--- Later in debate ---
Ian Blackford Portrait Ian Blackford
- Hansard - - - Excerpts

I thank the hon. Gentleman. May I reciprocate and say that I love England and its people? I want us to maximise our opportunity, but this deal limits our opportunity. I want to unleash Scotland’s potential. That potential will be unleashed with an independent Scotland at the heart of Europe.

The Prime Minister’s broken promise on Erasmus has been such a totemic issue in the last few days. He will remember standing in this House and promising us that we will stay in the Erasmus programme. That betrayal denies our young people the opportunities that European citizenship has given us. It denies them the European freedoms that we cherish—living, working and studying abroad. Around 200,000 people have taken part in Erasmus, including around 15,000 UK university students each year. It is also important to say that Erasmus is not solely about university students but about supporting youth workers, adult education, sport, culture and vocational training. That is why the Scottish Government are so committed to exploring every opportunity to keep Erasmus in place for our people.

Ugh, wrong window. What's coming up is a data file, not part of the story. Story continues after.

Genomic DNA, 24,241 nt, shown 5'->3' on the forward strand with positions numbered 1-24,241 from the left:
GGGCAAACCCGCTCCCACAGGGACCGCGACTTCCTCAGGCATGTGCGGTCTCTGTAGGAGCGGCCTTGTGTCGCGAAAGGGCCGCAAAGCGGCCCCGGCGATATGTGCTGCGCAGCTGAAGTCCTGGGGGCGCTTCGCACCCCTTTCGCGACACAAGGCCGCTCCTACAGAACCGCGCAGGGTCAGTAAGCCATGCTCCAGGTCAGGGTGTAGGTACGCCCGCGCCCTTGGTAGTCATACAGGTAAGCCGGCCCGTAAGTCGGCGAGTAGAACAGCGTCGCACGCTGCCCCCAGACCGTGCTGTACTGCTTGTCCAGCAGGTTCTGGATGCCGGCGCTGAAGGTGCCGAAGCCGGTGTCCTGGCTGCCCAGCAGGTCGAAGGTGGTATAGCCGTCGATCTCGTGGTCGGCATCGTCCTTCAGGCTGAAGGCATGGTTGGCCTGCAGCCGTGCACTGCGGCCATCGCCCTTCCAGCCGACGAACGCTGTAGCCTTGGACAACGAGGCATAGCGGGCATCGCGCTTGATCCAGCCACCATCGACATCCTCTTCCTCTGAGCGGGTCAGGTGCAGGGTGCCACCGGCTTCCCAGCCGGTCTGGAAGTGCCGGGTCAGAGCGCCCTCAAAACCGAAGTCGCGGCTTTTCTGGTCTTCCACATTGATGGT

Even the very name Erasmus signals our long-established European links. That long tradition of connection comes right into the modern day with our own Winnie Ewing, Madame Écosse herself. Winnie, a former mother of the European Parliament, was Chair of the EU Education Committee that brought in the Erasmus scheme. [Interruption.] People at home will be watching this, and we have the Prime Minister and Chancellor of the Duchy of Lancaster laughing about the success of the Erasmus scheme. Utterly, utterly, utterly pathetic—utterly pathetic.